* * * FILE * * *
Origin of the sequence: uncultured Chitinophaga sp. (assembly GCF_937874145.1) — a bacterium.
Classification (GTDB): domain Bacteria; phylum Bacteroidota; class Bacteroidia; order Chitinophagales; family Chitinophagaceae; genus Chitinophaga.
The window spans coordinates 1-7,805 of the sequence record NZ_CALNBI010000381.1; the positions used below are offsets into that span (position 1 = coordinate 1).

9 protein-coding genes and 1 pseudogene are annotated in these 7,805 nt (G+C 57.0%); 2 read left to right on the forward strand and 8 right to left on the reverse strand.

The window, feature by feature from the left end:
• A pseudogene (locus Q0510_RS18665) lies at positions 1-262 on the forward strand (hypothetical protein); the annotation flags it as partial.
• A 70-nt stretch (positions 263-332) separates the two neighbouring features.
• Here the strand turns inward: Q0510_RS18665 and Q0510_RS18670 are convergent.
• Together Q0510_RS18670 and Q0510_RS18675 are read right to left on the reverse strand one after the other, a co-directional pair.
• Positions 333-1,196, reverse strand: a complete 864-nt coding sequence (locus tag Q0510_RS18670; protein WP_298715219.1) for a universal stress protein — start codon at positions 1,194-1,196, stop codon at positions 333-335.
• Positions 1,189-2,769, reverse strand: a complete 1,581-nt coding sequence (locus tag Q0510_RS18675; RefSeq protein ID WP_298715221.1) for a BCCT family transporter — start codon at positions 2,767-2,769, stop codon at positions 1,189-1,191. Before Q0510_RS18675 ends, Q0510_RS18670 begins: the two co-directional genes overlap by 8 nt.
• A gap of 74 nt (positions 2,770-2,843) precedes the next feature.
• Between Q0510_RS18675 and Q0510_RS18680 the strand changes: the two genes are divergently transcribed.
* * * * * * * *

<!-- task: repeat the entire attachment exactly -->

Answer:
Origin of the sequence: uncultured Chitinophaga sp. (assembly GCF_937874145.1) — a bacterium.
Classification (GTDB): domain Bacteria; phylum Bacteroidota; class Bacteroidia; order Chitinophagales; family Chitinophagaceae; genus Chitinophaga.
The window spans coordinates 1-7,805 of the sequence record NZ_CALNBI010000381.1; the positions used below are offsets into that span (position 1 = coordinate 1).

9 protein-coding genes and 1 pseudogene are annotated in these 7,805 nt (G+C 57.0%); 2 read left to right on the forward strand and 8 right to left on the reverse strand.

The window, feature by feature from the left end:
• A pseudogene (locus Q0510_RS18665) lies at positions 1-262 on the forward strand (hypothetical protein); the annotation flags it as partial.
• A 70-nt stretch (positions 263-332) separates the two neighbouring features.
• Here the strand turns inward: Q0510_RS18665 and Q0510_RS18670 are convergent.
• Together Q0510_RS18670 and Q0510_RS18675 are read right to left on the reverse strand one after the other, a co-directional pair.
• Positions 333-1,196, reverse strand: a complete 864-nt coding sequence (locus tag Q0510_RS18670; protein WP_298715219.1) for a universal stress protein — start codon at positions 1,194-1,196, stop codon at positions 333-335.
• Positions 1,189-2,769, reverse strand: a complete 1,581-nt coding sequence (locus tag Q0510_RS18675; RefSeq protein ID WP_298715221.1) for a BCCT family transporter — start codon at positions 2,767-2,769, stop codon at positions 1,189-1,191. Before Q0510_RS18675 ends, Q0510_RS18670 begins: the two co-directional genes overlap by 8 nt.
• A gap of 74 nt (positions 2,770-2,843) precedes the next feature.
• Between Q0510_RS18675 and Q0510_RS18680 the strand changes: the two genes are divergently transcribed.